Week 4 homework compressors
Upcoming SlideShare
Loading in...5

Week 4 homework compressors






Total Views
Views on SlideShare
Embed Views



0 Embeds 0

No embeds



Upload Details

Uploaded via as Microsoft PowerPoint

Usage Rights

© All Rights Reserved

Report content

Flagged as inappropriate Flag as inappropriate
Flag as inappropriate

Select your reason for flagging this presentation as inappropriate.

  • Full Name Full Name Comment goes here.
    Are you sure you want to
    Your message goes here
Post Comment
Edit your comment

    Week 4 homework compressors Week 4 homework compressors Presentation Transcript

    • Hi again, my name is Guillermo Delgado from Mexico City and i am excited because is week 4 of this great course and all things are going really well with my learning to improve my production works. Again please excuse me about my bad english but i am trying to do the best in my assignments to get everybody understand what i am trying to teach. Until next week, THANKS TO READ!
    • Before anything we have to remember a compressor is classified under Dynamics processors which means it moves diferences of amplitud beetween musical moments referring to instruments in mixing or a stereo track for mastering. In my case i prefer to use real gear but if not available then i have a few plugins that works well in my DAW.
    • Dynamics processors are a fundamental tool in achieving a good mix. There are a number of types of dynamics processors (noise gates, compressors, expanders upward, downward expander, duckers, limiters, de-essers ...). But all have a common goal, which is to change the amplitude of the signal over time, and performance based on the same principle, although each type of processor has its peculiarities.
    • Whatever we give the use of these processors to improve our sound these should be based on the correct application of the parameters that I will describe next.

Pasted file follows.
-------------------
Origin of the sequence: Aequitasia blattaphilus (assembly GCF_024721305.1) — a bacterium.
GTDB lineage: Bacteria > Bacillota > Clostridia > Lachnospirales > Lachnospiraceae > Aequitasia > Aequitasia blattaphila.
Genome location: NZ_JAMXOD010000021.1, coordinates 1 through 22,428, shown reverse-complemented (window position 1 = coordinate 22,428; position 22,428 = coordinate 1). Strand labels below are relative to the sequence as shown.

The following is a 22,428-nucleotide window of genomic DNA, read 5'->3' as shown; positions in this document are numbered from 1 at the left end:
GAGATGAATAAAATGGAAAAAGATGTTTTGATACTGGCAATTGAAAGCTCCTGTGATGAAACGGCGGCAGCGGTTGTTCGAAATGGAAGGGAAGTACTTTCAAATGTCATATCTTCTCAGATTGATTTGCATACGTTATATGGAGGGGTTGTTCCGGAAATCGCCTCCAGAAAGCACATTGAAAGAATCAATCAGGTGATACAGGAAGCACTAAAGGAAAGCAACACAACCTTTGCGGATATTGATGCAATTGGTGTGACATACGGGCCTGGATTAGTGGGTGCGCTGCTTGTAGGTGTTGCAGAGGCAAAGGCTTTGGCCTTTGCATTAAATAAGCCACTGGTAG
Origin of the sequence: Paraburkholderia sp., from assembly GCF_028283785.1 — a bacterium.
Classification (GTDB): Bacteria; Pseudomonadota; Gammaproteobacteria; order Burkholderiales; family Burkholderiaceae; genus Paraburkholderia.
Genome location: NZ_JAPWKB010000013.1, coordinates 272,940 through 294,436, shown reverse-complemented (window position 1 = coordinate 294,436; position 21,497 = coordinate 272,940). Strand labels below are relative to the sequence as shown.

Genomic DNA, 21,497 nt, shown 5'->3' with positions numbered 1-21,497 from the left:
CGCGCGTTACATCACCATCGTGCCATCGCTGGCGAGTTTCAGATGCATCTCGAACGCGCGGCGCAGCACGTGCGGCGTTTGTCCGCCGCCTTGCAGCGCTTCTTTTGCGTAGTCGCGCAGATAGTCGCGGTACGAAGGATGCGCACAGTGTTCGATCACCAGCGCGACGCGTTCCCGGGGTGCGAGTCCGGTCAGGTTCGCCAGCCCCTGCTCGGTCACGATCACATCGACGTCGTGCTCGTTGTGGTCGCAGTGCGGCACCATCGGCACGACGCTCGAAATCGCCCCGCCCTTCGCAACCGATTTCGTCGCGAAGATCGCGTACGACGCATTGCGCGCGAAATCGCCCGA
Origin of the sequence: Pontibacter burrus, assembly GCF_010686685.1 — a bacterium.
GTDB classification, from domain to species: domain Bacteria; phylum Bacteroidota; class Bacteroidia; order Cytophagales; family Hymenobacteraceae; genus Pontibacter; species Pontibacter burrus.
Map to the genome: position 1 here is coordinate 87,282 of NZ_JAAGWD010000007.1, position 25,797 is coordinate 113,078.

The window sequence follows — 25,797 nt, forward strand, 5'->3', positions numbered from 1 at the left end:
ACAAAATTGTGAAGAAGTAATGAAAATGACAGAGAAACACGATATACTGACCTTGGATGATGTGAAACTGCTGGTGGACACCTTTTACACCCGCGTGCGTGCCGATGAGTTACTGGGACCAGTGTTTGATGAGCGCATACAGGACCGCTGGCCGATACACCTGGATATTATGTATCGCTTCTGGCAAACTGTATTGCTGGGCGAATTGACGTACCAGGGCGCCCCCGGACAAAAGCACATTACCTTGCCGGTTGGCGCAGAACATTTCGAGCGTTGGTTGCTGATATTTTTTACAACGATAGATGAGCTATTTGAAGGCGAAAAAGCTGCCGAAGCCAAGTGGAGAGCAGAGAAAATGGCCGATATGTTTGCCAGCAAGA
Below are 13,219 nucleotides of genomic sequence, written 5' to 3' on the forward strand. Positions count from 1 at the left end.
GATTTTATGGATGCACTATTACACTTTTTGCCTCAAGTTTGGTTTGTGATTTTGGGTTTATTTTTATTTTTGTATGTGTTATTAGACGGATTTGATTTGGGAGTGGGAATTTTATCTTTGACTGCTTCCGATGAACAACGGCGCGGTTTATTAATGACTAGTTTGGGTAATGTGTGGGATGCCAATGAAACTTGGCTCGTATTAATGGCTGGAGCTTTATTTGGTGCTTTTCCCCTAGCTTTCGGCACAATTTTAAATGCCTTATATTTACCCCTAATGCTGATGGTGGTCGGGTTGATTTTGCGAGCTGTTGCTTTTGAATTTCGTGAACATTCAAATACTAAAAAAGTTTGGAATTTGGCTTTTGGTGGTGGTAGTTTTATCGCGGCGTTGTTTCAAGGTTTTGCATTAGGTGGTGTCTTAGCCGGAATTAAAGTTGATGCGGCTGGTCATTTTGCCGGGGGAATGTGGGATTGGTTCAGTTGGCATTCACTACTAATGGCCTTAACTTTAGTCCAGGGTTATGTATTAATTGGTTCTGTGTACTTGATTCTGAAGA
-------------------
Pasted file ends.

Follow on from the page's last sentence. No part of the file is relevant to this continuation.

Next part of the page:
• This is the level (in decibels, dB) at which the processor begins to act. To understand how it works, we have a moment of signal levels. Stay with the idea that a fader placed in either the 0 dB is leaving the entire signal "as is" without subtracting or adding gain.
    • Saying that 0 dB is identified with the "real" image of the input sound. Positive values ​​(+1 dB, +2 dB ...) indicate that we are adding to the original signal gain, and negative (-1 dB ...) we are removing it. If we adjust the processor threshold to -5 dB for example, we are saying that when the input signal reaches that level, begin to be processed. Therefore, the more we lower the threshold, the signal will have more process.
    • Once set the threshold at which it is necessary to operate the processor, we must define how much reduction should be applied over the signal. This situation is controlled by the Radio (Ratio), which establishes the relationship between the process input signal (unprocessed original signal) and the output (wet). So if a signal exceeds the threshold by 6 dB, and we do it only by 3 dB, we set the radius in 2:1.
    • The recommended technique is to adjust the ratio first, then go moving the threshold until you notice that the signal starts to process (this is easily to see in your console or DAW meter, when you see that the signal distortions begin to disappear, falling level to a more uniform range). Be clear about one thing: if your signal is too weak, and the threshold is too high, the process will fail. If a signal, say, only peaks at -5 dB and the threshold is 2 dB, it is evident that the process will not work.
    • To control "how fast" processing should occur once the signal exceeds the threshold, the processors has another control called Attack. Its range of values ​​may vary from about 5 ms (almost instant) to the order of a few hundred ms. Your choice depends on the type of signal to process: the attack transient, dynamic envelope, etc..
    • For example in a compressor: Some instruments have a very fast attack (ie sound immediately, as soon as they are played). Thus, for this type of sounds (such as bass or bass drum), the compressor will need to act quickly, to avoid a peak to pass (you'd have to adjust the attack to a low or zero value).
    • Once the signal is below the threshold to establish "how fast" the processor must stop processing. This is controlled by the Release. At first glance this time should be as instantaneous as possible, but there are other situations that require a slightly more detailed analysis of this parameter.
    • If the sound has an attack and decay very sharp (like a tom) when the sound goes below the threshold it is necessary that the release to slow enough so that the dynamic envelope is not distorted (giving the feeling of a "second attack ") but fast enough to not continue processing on the next sound (very obvious with situation in subjects with fast tempos), at which the processor should be in the initial conditions (not acting). Range values ​​varies from a few ms. to about 5 sec.
    • Again thanks for read my presentation and hope to be useful and clear with my terms. Until next week have a good recording.